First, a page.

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I have some Disc Film in the fridge that I would like to use, that I got from a film lot.

It seems unlikely that anything amazing will come out of it, but experimenting is part of my process and some recent results look really cool.

I found a lab that processes it, but I don't own a Disc camera. They seem to cost a dime a dozen on second-hand marketplaces, however, I recall from using one in the past that the batteries are usually not removable by the user, to save space and make a thin camera (they are welded inside the body) - and therefore, batteries from this period might have ran out of juice or become damaged if I just bought any such model.

Given that over 30 different manufacturers made cameras that use disc film, I wonder if some of them were smart enough to design them to use regular, removable batteries.

These types of cameras are very under-documented across the internet.

Are there Disc film cameras that use regular removable batteries?

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    Comments are not for extended discussion; this conversation has been moved to chat.
    – scottbb
    Jan 15 at 0:11
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I found at least one: the Keystone 1040 Everflash. This camera uses a manual film advance (so may even work without a battery), and uses two AA cells to power the flash. Given there's one, there are probably other Disc cameras that don't even have a battery -- fixed-everything doesn't need it if they give a means to advance the disc to the next frame.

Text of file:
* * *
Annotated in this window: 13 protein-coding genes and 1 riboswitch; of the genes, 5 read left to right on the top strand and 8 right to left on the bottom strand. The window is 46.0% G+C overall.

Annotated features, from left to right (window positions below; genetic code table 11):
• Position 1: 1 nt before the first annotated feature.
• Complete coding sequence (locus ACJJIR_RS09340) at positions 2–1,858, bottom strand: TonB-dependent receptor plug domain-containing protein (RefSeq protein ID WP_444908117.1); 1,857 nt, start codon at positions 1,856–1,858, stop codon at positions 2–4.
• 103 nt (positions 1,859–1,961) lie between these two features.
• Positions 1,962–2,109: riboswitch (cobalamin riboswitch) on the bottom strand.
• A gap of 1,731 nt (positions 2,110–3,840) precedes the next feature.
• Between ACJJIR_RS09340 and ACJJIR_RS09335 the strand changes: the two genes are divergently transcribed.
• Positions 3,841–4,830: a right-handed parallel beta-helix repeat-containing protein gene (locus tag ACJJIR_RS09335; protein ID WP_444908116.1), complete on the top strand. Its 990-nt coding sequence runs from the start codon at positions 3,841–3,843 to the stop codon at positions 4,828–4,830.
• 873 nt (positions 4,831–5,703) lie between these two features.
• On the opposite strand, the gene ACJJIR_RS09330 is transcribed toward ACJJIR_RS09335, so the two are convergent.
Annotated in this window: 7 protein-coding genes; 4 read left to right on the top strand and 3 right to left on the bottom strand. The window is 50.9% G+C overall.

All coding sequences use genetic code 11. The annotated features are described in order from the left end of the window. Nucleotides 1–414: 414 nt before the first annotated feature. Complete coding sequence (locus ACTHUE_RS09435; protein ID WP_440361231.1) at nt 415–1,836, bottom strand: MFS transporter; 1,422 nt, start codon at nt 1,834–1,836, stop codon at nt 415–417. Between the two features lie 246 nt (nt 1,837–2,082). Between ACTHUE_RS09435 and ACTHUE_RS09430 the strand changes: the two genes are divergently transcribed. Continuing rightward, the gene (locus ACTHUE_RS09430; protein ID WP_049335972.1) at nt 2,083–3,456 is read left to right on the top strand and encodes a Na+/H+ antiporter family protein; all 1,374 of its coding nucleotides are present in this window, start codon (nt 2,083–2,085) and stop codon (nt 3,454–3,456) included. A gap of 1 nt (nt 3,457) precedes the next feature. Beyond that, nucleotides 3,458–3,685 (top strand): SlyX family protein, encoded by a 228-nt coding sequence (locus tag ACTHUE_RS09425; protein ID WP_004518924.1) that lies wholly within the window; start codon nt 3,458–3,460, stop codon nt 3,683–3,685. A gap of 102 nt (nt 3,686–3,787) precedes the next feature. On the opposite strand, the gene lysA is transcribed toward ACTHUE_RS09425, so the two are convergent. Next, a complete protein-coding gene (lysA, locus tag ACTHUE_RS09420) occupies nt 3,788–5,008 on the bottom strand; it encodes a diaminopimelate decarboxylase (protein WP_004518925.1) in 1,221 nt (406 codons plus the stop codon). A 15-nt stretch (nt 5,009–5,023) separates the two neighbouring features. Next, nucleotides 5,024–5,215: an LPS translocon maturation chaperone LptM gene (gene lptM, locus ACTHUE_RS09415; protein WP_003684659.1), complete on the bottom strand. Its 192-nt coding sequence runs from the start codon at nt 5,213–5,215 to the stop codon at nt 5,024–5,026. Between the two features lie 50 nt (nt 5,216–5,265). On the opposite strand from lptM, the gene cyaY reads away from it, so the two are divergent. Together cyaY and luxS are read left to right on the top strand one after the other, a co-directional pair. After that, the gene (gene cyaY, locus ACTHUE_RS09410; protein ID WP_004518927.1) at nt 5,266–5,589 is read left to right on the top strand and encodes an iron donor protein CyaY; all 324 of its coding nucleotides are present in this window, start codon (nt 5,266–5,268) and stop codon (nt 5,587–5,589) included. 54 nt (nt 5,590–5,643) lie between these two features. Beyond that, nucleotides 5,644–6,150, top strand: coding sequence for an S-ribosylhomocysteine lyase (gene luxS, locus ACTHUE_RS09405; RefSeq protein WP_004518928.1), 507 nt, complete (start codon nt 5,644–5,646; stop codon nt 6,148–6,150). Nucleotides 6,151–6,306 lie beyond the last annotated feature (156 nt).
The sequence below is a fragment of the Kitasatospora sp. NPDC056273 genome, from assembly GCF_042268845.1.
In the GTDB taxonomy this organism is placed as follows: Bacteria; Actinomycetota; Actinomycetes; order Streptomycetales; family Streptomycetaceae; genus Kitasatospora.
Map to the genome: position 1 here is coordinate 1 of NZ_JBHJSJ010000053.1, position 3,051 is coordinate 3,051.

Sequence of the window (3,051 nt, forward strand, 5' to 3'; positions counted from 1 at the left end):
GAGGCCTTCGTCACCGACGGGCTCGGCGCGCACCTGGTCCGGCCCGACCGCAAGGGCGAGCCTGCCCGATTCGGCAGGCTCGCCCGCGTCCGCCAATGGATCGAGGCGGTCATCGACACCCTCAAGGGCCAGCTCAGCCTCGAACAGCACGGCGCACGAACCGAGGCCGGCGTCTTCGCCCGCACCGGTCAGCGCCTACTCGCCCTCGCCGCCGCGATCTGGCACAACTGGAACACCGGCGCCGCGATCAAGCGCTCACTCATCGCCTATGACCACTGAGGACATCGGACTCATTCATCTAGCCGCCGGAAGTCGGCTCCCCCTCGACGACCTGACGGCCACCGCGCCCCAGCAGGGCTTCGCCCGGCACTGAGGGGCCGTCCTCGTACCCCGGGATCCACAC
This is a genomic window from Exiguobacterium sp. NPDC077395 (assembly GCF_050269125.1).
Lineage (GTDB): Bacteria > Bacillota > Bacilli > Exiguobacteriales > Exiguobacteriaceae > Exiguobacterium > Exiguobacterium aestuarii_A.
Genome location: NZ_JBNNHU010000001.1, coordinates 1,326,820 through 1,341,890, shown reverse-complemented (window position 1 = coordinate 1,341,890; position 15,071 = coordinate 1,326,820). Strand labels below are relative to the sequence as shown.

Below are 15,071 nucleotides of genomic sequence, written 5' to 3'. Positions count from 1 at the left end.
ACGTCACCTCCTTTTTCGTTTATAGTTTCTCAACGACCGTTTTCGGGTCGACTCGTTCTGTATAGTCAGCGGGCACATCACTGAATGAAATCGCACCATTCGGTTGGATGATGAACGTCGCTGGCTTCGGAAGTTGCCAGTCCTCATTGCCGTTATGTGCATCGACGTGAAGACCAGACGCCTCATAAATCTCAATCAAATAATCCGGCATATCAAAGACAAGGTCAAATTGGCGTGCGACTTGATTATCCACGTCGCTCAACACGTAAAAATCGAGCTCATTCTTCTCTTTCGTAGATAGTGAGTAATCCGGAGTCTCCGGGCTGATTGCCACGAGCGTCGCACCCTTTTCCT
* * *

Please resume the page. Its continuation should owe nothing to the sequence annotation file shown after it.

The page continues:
I found this by Googling "disc camera battery" and then manually filtering the hits.

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  • Thank you! This is a great find and answers my question. Will wait a bit more to see if there are other suggestions. Jan 14 at 20:41
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NO batteries required.

Use, or Modify?, a 4x5 Large format film holder so you can attach or tape the film, removed from the cartridge, in the middle of it. Assuming it will not interfere with the dark-slide, you may have to remove the plastic center piece in the disc of film.

Now use the 4x5 LF film holder in Pinhole camera that accepts 4x5 LF film holders. It will expose all of the negatives simultaneously. Make an enlarger negative holder for the film and print it as one photo. Or send it to a lab and have each neg printed and then assemble in the same orientation. Think outside the film cartridge.

Or variations on that theme. Experimentation encouraged.

NOTE: Of course all work with film will MUST be done in a dark room, I.E. A room with absolutely no light.

No affiliation with the zero image camera i linked to other then i own one and love it. (Another option is to make your own)

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    Pinhole or self-made camera would be an interesting experimentation indeed! But here I kind of wanted to use it for what is was meant to do first - to get acquainted with the disc film experience and do a kind of time-travelling photoshoot, stepping in the shoes of past photographers, revisiting their gestures, their mindsets, before I decide to build up new experiences on it. Another idea was to use cameras that can still be used (hence my question) but put new film inside. Jan 14 at 22:20
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    Good on ya. FYI.You can not get farther back in photography history then Pinhole. ;) Camera Obscura. en.wikipedia.org/wiki/Camera_obscura - I am ready to take your picture, now hold still for 2 minutes.
    – Alaska Man
    Jan 14 at 22:27
  • 2 minutes isn't that much - a friend of mine created the Washi film that you can buy on lomography and other websites - asked me to stand still for 8 minutes for some test batches once 🙂 Also, an image printed onto a surface by a lens that is millions of years old... the back of the retina of animals who have eyes... some forensics are able to extract this "printed" image to identify murderers sometimes! Jan 14 at 22:38
  • (and for long exposures, let's not mention infrared film that usually shoots through a very dark filter, so yes, art, like love - must be patient). Jan 14 at 22:45

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